Of course it is about snow days (not that we have had any this year), about winter and spring break, about summer hours, and about beginning-and-end-of-year parties.

But it is also about so much more.

It is the Quaker values: the emphasis on simplicity, justice, equality; about opposition to war; about looking to find "that of God in every person."

It is being around the future.

It is about life's wonderful transitions.

It is about energy, initiative, and creativity on the part of both teachers and students.

And it is about celebrations, whether it is a basketball tournament won, an unanticipated college acceptance, and over-the-top observances of all manner of holidays.

Today the lobby is filled with flowers -- red, pink, white; carnations and roses -- in honor of Valentine's Day. As a fund-raiser for some project or another, the Upper School kids have taken orders and will deliver flowers with one's greeting attached, to anyone on campus. It is fun to watch the hustle and the bustle, it is great to see the delighted smiles, and it was particularly splendid to receive a single long-stemmed pink rose from one of the associates in the admission department!

Wednesday, February 13, 2008

Seven


I've been tagged, not once, but twice, by the current popular meme.

1. Once you are tagged, link back to the person who tagged you.
2. Post THE RULES on your blog.
3. Post 7 weird or random facts about yourself on your blog.
4. Tag 7 people and link to them.
5. Comment on their blog to let them know they have been tagged.

Let's See . . .

1. Done. Linked back to Connie and Perry.

2. Done.

3. Now is where it becomes more challenging!

One:
In September of 1980 I took my older son for his first day of school -- to the same kindergarten room I had once been in.
Two: I loathe poinsettias. But anemones, daisies, cosmos, violets, lilacs, hyacinths -- bring 'em on!
Three: I've lived in Pennsylvania, Florida, Virginia, South Carolina, Ohio, Illinois, Ohio again, and back to Pennsylvania.
Four: I almost never think to turn the television on. Sometimes I'll watch what Joe has put on, though.
Five: For a while, back in the olden days before computers, I made my living typing dissertations for doctoral students at Kent State. For an additional fee, I would set up their footnotes and bibliography entries -- a task most of them detested, and I loved!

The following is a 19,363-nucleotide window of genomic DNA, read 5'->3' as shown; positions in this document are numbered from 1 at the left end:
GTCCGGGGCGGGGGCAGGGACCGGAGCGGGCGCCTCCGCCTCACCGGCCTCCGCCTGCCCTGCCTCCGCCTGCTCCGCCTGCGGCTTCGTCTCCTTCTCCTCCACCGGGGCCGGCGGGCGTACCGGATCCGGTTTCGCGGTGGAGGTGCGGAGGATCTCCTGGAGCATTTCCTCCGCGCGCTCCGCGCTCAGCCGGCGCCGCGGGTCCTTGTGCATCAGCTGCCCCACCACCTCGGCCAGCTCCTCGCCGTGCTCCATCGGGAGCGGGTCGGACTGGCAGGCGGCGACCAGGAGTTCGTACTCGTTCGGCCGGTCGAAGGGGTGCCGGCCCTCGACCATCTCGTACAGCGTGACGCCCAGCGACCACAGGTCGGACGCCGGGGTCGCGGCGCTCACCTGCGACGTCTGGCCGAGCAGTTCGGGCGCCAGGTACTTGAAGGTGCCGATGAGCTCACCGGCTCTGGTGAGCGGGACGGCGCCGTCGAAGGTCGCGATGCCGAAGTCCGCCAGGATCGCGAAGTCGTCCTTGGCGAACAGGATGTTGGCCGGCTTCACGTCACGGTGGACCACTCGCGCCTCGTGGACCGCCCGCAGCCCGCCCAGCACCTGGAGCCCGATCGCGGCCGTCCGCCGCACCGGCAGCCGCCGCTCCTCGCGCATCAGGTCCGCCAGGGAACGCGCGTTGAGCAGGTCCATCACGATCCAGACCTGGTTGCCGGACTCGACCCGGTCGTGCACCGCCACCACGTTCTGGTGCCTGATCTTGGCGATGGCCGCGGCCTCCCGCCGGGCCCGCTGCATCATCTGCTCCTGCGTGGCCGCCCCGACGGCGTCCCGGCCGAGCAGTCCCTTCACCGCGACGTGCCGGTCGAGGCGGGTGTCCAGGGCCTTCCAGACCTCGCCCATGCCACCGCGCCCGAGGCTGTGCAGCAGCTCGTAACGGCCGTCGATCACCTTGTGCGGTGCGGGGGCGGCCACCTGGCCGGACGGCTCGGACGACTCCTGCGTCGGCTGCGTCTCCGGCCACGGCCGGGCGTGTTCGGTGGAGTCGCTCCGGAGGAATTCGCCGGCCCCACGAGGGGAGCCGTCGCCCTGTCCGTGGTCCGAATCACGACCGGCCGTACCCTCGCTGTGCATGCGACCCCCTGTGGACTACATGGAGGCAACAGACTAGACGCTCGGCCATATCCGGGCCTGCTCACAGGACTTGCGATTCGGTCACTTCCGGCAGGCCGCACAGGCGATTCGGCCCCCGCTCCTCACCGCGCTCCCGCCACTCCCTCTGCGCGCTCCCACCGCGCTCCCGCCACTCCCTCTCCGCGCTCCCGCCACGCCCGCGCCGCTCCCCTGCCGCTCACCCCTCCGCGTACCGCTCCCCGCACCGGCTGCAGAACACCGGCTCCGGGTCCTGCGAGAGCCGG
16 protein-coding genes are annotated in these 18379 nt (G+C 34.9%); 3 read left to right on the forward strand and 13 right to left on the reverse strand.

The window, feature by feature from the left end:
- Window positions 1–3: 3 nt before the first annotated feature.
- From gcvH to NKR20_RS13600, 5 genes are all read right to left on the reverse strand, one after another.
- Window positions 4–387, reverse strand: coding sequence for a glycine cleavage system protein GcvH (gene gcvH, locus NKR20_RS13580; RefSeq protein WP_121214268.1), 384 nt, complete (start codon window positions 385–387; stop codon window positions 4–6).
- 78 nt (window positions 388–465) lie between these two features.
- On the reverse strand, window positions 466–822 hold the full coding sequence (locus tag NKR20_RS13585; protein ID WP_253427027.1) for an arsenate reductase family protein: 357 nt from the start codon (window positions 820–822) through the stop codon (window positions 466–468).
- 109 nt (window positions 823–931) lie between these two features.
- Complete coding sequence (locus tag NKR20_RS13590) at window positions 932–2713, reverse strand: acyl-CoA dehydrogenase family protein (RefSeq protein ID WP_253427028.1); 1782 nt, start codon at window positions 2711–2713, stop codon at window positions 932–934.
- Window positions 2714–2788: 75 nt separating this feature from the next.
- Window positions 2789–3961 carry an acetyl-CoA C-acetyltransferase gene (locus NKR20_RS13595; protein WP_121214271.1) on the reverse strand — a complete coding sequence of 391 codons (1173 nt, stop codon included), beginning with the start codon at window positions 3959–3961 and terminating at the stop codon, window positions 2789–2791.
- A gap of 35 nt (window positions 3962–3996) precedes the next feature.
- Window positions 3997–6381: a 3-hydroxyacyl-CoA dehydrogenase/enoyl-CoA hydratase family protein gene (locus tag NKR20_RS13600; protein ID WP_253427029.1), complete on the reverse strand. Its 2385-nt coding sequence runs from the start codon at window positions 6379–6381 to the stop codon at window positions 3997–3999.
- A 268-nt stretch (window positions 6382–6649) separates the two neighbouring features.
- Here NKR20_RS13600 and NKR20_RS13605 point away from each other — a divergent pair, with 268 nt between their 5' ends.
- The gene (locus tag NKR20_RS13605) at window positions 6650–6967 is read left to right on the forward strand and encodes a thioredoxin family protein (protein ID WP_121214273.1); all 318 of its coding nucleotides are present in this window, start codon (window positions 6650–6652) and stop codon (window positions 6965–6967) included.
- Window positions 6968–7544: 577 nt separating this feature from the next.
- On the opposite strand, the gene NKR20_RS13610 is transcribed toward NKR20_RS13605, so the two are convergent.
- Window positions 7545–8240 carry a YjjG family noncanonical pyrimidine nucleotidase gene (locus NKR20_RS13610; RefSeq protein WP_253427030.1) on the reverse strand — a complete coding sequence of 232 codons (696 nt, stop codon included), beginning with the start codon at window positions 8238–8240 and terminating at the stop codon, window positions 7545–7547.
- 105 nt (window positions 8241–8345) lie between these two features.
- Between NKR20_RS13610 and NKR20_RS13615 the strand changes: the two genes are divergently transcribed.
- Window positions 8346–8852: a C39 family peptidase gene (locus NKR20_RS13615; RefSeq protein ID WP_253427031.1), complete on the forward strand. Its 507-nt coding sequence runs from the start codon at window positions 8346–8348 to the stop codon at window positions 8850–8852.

Six: As a hospital chaplain, I spent a lot of time in the trauma center, on the cancer floor, in the neonatal intensive care unit, and as a liaison between the operating room and the family waiting area.
Seven: I haven't always been Lutheran.

4. I'm not going to tag any specific people. If this Meme speaks to you, consider yourself tagged and jump in.

5. Moot.

Tuesday, February 12, 2008

Old Word: New Use

thought·ful (thôt'fəl)
adj.
1. Engrossed in thought; contemplative.
2. Exhibiting or characterized by careful thought: a thoughtful essay.
3. Having or showing heed for the well-being or happiness of others and a propensity for anticipating their needs or wishes.
--American Heritage Dictionary

It's a word I've heard ever since I was a little girl. My mother used it frequently, always using the third definition and most of the time in a negative sense, chastizing me for not being thoughtful, not anticipating her needs and wishes. It was sometimes used in a positive sense; for example, when I brought her a handful of violets on May Day. But for the most part, I never liked the word because it was used to describe what I was not.

This past summer I read some books by Bill Bryson. The first one was A Walk In The Woods, and I just loved it. It was about his hiking the Appalachian Trail (well, some of the trail) with his oafish friend, Katz. Most of the adjectives for Katz are ones I wouldn't care to have ascribed to me. But time and again, Bryson would use "thoughtfully" as a way to describe Katz's comments and observations.

I came to understand that Bryson was using the second definition. A definition that was brand-new to me. And it is wonderful! Since the summer, I've taken note when people speak or write or blog thoughtfully: Exhibiting or characterized by careful thought. My favorite blogs are those that are written thoughtfully. Ms. Goodneedle and Chez are the absolute antithesis of each other, but each writes thoughtfully. So does Tanya. I like these thoughtful blogs, and I like to hear thoughtful speech. Because it seems to be contagious: I end up reflecting on what has been said, and my own utterances become more thoughtful.